The History of Minimum Wage

The minimum wage laws currently in place were developed over a significant period of time. Although they are now widely known by the majority of workers across the country, minimum compensation laws did not become official until the early 20th century after significant labor unrest and political protest. In their current iteration, laws may not be sufficient to cover a worker’s cost of living, but can certainly provide an important foundation of workers’ rights.
Minimum pay laws first developed in the state of Massachusetts. In 1912, the state began to discuss how to implement a minimum pay system to provide workers with better, more stable payment for their labor. Prior to the use of minimum wage laws, workers had few securities in terms of a profitable contemporary meaning wage. Instead, their pay could get bogged down in repair costs for broken machinery or medical bills from workplace injuries. With a set wage minimum, workers at least were guaranteed a basic pay that could prove profitable in conjunction with other Fair Labor Standards Act benefits.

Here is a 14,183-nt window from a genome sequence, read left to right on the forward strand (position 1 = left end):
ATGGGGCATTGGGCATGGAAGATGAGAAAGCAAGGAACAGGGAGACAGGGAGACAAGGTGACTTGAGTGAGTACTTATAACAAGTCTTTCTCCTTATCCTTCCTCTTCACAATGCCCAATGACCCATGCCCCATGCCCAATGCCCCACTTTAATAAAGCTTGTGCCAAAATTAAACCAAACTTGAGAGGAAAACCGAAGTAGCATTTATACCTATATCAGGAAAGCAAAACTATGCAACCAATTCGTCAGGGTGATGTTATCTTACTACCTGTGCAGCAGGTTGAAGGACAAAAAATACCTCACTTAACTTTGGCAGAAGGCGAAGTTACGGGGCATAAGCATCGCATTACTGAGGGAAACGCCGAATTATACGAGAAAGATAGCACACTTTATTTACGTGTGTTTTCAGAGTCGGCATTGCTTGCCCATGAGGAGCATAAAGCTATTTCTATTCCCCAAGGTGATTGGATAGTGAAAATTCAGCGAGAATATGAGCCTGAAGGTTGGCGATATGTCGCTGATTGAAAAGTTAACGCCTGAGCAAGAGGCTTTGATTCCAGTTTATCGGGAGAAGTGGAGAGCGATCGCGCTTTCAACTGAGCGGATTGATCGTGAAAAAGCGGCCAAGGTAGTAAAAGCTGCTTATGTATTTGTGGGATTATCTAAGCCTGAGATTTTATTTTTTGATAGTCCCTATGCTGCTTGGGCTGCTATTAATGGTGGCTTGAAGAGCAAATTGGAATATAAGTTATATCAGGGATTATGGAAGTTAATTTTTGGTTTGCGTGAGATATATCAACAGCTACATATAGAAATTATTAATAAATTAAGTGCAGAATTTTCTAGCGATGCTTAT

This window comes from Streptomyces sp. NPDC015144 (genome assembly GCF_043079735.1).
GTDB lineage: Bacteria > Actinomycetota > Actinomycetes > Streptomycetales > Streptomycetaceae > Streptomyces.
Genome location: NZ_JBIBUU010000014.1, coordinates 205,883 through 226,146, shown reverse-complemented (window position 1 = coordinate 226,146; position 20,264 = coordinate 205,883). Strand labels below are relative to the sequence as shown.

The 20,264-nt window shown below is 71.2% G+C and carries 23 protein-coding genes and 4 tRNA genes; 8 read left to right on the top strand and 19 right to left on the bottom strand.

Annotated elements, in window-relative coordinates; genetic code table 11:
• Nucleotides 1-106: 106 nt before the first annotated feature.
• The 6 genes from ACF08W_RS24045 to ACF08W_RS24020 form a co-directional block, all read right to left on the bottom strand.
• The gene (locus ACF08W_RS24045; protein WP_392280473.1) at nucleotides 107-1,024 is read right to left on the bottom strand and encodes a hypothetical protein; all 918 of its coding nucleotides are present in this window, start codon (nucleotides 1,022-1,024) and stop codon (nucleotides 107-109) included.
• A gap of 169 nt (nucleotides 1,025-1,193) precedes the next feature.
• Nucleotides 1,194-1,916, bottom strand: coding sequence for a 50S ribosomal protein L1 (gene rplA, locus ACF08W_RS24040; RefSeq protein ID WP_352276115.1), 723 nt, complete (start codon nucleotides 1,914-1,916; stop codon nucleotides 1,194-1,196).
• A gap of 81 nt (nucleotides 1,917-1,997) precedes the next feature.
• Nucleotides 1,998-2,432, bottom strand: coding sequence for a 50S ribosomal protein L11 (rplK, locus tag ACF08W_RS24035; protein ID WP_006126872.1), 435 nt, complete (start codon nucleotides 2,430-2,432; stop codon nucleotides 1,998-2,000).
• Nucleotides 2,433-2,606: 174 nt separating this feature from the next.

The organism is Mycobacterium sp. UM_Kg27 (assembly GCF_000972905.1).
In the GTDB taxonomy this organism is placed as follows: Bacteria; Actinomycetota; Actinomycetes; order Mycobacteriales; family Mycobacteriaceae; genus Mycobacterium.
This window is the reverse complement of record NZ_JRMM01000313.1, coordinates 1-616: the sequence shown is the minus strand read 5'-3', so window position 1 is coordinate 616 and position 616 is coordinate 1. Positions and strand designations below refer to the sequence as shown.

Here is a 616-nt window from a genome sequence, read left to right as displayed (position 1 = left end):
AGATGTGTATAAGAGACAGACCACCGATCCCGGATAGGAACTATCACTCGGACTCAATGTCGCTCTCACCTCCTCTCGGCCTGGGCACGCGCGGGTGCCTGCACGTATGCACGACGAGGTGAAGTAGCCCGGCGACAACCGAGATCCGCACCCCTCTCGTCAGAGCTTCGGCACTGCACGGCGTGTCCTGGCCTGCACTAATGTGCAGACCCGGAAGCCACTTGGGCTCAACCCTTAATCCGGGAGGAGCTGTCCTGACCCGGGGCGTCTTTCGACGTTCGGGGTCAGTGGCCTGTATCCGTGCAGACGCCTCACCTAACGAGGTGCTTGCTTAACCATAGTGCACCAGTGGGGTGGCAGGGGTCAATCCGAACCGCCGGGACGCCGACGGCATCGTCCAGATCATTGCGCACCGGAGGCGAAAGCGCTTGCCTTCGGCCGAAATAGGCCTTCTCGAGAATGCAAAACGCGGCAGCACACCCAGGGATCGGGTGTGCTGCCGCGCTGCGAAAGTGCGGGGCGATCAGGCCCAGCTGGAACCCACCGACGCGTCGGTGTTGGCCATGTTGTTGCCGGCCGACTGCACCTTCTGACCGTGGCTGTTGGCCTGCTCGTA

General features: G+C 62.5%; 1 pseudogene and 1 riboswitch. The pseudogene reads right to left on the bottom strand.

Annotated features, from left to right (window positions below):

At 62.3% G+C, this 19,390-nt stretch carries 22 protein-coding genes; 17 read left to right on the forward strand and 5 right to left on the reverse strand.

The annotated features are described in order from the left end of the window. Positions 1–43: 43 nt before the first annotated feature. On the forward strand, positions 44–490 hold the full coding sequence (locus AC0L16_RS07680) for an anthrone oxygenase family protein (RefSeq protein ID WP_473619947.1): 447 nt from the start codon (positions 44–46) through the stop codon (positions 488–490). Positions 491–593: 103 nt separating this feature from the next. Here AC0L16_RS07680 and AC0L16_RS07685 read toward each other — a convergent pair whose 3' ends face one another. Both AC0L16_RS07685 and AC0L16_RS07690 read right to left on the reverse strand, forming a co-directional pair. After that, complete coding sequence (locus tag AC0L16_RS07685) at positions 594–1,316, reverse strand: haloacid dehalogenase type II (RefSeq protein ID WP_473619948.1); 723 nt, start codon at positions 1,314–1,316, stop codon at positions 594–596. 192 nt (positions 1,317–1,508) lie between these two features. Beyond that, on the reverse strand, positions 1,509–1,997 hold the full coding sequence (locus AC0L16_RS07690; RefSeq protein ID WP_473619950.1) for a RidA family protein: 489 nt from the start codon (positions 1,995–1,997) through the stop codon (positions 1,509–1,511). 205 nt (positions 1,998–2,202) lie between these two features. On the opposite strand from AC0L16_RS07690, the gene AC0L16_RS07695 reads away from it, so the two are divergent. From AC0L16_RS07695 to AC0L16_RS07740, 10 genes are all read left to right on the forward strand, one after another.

In 1938, the first national wage requirement was passed that was not eventually struck down by the courts. Before this law, there was a short-lived minimum pay amount that lasted 1933 to 1935, but was then considered unconstitutional. After 1938, Congress had the power to set a federal minimum, which could be modified to match changes in policy or the inflation of the dollar. Within recent history, the federal minimum wage law was supplemented with a law that permitted states to set their own minimum wages higher than the federal price.
Currently, minimum wage laws differ according to the states. While some have not taken up the government’s invitation to increase their own minimum pay, divorce discovery checklist others have increased their wages significantly. In part, many of these states have changed their minimum to better address their high costs of living.
To learn more about how minimum wage laws work currently, contact an employment attorney.

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